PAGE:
A “super courtroom” has opened at Manchester Crown Court, allowing gang-related trials of up to 12 defendants to be heard at once.
The space is three times the size of a normal courtroom and will be used for cases such as county lines drug trafficking, murders and money laundering.
The trials that require this level of space – known as multi-handers – have built up during the pandemic due to social distancing restrictions.
The new courtroom is one of 71 which are being modified to hold the multi-hander trials.
The Ministry of Justice hopes the revamped space will help get through the trials at speed without disrupting other cases in the building.
Courts Minister Lord Wolfson said: “This super courtroom is just the latest step in our efforts to tackle the impact of the pandemic on our justice system.
“It will get gang-related suspects in front of judges quicker – sending a message to would-be criminals that the justice system stands ready to hold them to account.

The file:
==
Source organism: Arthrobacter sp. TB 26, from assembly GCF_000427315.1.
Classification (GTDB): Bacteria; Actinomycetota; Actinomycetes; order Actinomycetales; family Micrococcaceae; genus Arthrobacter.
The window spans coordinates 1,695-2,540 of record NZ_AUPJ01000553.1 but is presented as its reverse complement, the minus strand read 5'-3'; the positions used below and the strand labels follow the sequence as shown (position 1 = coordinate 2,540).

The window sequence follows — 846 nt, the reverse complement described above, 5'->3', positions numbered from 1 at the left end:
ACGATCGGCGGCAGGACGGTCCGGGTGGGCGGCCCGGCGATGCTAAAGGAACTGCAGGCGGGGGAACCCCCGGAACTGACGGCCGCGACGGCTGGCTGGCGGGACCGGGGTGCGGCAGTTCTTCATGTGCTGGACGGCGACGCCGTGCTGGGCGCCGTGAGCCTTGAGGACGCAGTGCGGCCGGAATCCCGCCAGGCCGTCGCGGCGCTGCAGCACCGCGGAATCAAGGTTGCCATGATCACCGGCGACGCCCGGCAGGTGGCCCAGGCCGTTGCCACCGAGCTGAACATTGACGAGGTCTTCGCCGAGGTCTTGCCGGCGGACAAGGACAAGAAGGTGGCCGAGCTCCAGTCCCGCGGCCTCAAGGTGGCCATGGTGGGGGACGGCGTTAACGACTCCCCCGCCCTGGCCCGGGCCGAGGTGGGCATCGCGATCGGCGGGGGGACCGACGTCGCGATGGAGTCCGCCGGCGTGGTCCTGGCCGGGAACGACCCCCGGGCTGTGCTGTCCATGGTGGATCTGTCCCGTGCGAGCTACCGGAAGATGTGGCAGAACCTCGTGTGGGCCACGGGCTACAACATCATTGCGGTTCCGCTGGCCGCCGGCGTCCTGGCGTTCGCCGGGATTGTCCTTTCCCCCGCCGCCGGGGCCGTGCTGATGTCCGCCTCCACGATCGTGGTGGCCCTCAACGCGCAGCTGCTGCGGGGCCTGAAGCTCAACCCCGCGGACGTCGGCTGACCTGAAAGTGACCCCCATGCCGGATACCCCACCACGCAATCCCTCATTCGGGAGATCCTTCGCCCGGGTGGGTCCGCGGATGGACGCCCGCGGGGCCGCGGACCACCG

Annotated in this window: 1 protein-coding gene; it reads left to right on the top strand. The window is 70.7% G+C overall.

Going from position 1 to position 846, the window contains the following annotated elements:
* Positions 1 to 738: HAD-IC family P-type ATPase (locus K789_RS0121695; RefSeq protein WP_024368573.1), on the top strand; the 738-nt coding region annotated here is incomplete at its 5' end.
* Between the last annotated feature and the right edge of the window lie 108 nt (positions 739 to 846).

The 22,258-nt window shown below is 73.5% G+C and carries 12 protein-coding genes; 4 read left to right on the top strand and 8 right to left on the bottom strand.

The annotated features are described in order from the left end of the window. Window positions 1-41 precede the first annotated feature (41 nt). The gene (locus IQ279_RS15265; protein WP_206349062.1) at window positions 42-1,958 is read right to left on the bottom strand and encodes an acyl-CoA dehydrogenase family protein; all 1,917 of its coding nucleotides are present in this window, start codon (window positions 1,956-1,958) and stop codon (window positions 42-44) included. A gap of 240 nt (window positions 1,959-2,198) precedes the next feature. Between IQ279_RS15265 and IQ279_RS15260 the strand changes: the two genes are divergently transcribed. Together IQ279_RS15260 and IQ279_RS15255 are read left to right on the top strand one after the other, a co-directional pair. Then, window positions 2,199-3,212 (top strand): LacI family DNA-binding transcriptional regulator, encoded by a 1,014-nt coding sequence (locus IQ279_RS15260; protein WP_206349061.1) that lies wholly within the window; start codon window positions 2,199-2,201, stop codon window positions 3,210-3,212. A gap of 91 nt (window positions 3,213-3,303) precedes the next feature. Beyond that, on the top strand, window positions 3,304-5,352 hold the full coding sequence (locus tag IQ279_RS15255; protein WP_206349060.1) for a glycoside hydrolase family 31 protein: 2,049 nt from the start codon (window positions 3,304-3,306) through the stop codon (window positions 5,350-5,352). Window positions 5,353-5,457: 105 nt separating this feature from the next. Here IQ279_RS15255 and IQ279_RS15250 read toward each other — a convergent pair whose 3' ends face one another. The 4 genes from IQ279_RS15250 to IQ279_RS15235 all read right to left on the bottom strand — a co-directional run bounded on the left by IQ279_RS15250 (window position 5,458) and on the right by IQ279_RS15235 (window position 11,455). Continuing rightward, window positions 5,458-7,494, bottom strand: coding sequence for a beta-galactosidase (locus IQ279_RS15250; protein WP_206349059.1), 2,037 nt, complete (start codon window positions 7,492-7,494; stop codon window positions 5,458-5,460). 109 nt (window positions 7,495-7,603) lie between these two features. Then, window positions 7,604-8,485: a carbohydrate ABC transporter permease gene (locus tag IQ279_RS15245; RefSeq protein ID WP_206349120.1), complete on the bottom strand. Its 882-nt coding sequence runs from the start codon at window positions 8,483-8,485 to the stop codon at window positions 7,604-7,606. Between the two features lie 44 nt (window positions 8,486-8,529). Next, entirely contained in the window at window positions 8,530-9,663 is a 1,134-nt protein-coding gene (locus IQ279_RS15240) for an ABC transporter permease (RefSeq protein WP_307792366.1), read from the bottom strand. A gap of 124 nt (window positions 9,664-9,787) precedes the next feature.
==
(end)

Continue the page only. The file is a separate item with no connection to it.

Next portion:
“We’re not stopping here, though, and continue to pursue every option as we reduce delays and deliver speedier justice for victims.”
The Government previously announced plans to set up Nightingale courtrooms across the country to increase capacity and ensure more trials can be heard.
It came after hearings in crown courts slowed due to social distancing measures put in place limiting the numbers in court buildings, affecting lawyers, defendants, witnesses and jurors.
Figures from HM Courts and Tribunal Service in February showed a backlog of around 56,000 cases.
The latest statistics show the number of outstanding cases has dropped by 50,000 in magistrates’ courts since last summer.
Cases dealt with in the crown court remain at around pre-Covid levels.
At least 23 Nightingale courts are up and running across the country and the Ministry of Justice is hoping to extend 32 courtrooms, which deal with criminal trials, until March 2022.
A further 60 crown courtrooms are also planned to be reopened following the lifting of most restrictions – including social distancing – in England and Wales.